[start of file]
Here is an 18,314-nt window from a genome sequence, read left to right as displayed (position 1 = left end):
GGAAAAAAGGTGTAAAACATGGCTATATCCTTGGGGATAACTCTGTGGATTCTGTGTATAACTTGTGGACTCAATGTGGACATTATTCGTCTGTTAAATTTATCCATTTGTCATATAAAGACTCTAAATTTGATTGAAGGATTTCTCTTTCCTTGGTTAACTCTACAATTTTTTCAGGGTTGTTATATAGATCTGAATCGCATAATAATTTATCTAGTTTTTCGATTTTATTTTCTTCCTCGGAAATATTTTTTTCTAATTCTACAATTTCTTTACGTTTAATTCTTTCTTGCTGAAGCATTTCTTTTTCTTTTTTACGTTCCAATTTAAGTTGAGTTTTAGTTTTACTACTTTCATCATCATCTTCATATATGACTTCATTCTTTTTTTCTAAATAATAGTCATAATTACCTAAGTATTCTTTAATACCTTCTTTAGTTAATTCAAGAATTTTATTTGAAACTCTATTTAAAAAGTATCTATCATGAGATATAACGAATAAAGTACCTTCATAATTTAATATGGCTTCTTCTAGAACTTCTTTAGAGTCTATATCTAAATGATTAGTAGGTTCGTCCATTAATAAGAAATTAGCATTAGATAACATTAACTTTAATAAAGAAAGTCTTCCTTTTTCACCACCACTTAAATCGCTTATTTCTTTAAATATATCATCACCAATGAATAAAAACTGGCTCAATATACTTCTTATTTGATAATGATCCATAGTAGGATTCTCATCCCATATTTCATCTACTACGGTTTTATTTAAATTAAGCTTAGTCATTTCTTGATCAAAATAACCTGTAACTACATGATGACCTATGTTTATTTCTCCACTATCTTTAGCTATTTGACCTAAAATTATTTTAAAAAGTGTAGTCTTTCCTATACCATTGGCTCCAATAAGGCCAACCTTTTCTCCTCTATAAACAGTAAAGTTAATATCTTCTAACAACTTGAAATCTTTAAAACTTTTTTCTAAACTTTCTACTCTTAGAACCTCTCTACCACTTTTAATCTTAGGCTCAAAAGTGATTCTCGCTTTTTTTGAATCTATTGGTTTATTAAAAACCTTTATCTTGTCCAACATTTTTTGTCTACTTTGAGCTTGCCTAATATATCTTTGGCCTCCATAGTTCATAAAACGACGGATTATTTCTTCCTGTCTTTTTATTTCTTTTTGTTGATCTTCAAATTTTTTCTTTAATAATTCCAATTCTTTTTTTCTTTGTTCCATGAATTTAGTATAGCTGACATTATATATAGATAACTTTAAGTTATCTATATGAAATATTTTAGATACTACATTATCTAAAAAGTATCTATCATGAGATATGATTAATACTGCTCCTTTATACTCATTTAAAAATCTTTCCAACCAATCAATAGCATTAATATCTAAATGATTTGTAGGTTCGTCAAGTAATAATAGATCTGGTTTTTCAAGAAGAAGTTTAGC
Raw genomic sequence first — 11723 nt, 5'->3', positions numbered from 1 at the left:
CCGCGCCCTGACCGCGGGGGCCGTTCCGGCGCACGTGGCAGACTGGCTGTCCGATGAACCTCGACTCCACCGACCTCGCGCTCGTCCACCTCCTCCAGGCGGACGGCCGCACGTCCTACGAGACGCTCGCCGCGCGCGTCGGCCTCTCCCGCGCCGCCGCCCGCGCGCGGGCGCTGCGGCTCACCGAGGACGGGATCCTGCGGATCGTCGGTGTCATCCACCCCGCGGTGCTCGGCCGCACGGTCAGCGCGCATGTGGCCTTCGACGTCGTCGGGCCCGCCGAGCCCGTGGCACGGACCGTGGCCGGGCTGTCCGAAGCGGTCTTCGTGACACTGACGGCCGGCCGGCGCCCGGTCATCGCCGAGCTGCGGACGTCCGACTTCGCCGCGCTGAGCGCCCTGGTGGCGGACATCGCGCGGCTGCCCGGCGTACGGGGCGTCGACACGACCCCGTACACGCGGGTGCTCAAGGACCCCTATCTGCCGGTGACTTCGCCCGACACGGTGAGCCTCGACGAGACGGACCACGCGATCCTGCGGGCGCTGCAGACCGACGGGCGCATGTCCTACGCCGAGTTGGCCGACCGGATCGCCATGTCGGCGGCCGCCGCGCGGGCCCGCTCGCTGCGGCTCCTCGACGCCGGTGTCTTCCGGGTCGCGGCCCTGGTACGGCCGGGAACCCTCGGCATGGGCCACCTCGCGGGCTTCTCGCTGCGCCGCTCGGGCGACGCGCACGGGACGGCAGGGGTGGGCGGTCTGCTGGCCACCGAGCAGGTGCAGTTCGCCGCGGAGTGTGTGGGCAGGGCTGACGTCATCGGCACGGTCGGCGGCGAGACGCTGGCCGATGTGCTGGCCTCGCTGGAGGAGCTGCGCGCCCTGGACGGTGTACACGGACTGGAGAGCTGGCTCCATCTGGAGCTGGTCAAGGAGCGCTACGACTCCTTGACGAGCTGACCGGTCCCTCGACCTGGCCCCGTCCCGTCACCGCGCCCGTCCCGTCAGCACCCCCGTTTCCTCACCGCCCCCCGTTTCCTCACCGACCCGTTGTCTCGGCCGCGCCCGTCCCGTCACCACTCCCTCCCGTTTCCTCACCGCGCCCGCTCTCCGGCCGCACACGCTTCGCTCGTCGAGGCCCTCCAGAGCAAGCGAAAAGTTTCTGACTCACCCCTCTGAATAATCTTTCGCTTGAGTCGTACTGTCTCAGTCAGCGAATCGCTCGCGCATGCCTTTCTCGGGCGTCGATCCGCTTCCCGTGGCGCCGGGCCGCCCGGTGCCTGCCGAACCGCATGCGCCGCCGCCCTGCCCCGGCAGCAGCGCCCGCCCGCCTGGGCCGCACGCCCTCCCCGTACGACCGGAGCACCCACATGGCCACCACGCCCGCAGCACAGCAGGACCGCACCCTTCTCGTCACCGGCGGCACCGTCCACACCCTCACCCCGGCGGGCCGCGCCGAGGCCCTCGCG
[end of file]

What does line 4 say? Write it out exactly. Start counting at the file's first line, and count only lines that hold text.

CCGCGCCCTGACCGCGGGGGCCGTTCCGGCGCACGTGGCAGACTGGCTGTCCGATGAACCTCGACTCCACCGACCTCGCGCTCGTCCACCTCCTCCAGGCGGACGGCCGCACGTCCTACGAGACGCTCGCCGCGCGCGTCGGCCTCTCCCGCGCCGCCGCCCGCGCGCGGGCGCTGCGGCTCACCGAGGACGGGATCCTGCGGATCGTCGGTGTCATCCACCCCGCGGTGCTCGGCCGCACGGTCAGCGCGCATGTGGCCTTCGACGTCGTCGGGCCCGCCGAGCCCGTGGCACGGACCGTGGCCGGGCTGTCCGAAGCGGTCTTCGTGACACTGACGGCCGGCCGGCGCCCGGTCATCGCCGAGCTGCGGACGTCCGACTTCGCCGCGCTGAGCGCCCTGGTGGCGGACATCGCGCGGCTGCCCGGCGTACGGGGCGTCGACACGACCCCGTACACGCGGGTGCTCAAGGACCCCTATCTGCCGGTGACTTCGCCCGACACGGTGAGCCTCGACGAGACGGACCACGCGATCCTGCGGGCGCTGCAGACCGACGGGCGCATGTCCTACGCCGAGTTGGCCGACCGGATCGCCATGTCGGCGGCCGCCGCGCGGGCCCGCTCGCTGCGGCTCCTCGACGCCGGTGTCTTCCGGGTCGCGGCCCTGGTACGGCCGGGAACCCTCGGCATGGGCCACCTCGCGGGCTTCTCGCTGCGCCGCTCGGGCGACGCGCACGGGACGGCAGGGGTGGGCGGTCTGCTGGCCACCGAGCAGGTGCAGTTCGCCGCGGAGTGTGTGGGCAGGGCTGACGTCATCGGCACGGTCGGCGGCGAGACGCTGGCCGATGTGCTGGCCTCGCTGGAGGAGCTGCGCGCCCTGGACGGTGTACACGGACTGGAGAGCTGGCTCCATCTGGAGCTGGTCAAGGAGCGCTACGACTCCTTGACGAGCTGACCGGTCCCTCGACCTGGCCCCGTCCCGTCACCGCGCCCGTCCCGTCAGCACCCCCGTTTCCTCACCGCCCCCCGTTTCCTCACCGACCCGTTGTCTCGGCCGCGCCCGTCCCGTCACCACTCCCTCCCGTTTCCTCACCGCGCCCGCTCTCCGGCCGCACACGCTTCGCTCGTCGAGGCCCTCCAGAGCAAGCGAAAAGTTTCTGACTCACCCCTCTGAATAATCTTTCGCTTGAGTCGTACTGTCTCAGTCAGCGAATCGCTCGCGCATGCCTTTCTCGGGCGTCGATCCGCTTCCCGTGGCGCCGGGCCGCCCGGTGCCTGCCGAACCGCATGCGCCGCCGCCCTGCCCCGGCAGCAGCGCCCGCCCGCCTGGGCCGCACGCCCTCCCCGTACGACCGGAGCACCCACATGGCCACCACGCCCGCAGCACAGCAGGACCGCACCCTTCTCGTCACCGGCGGCACCGTCCACACCCTCACCCCGGCGGGCCGCGCCGAGGCCCTCGCG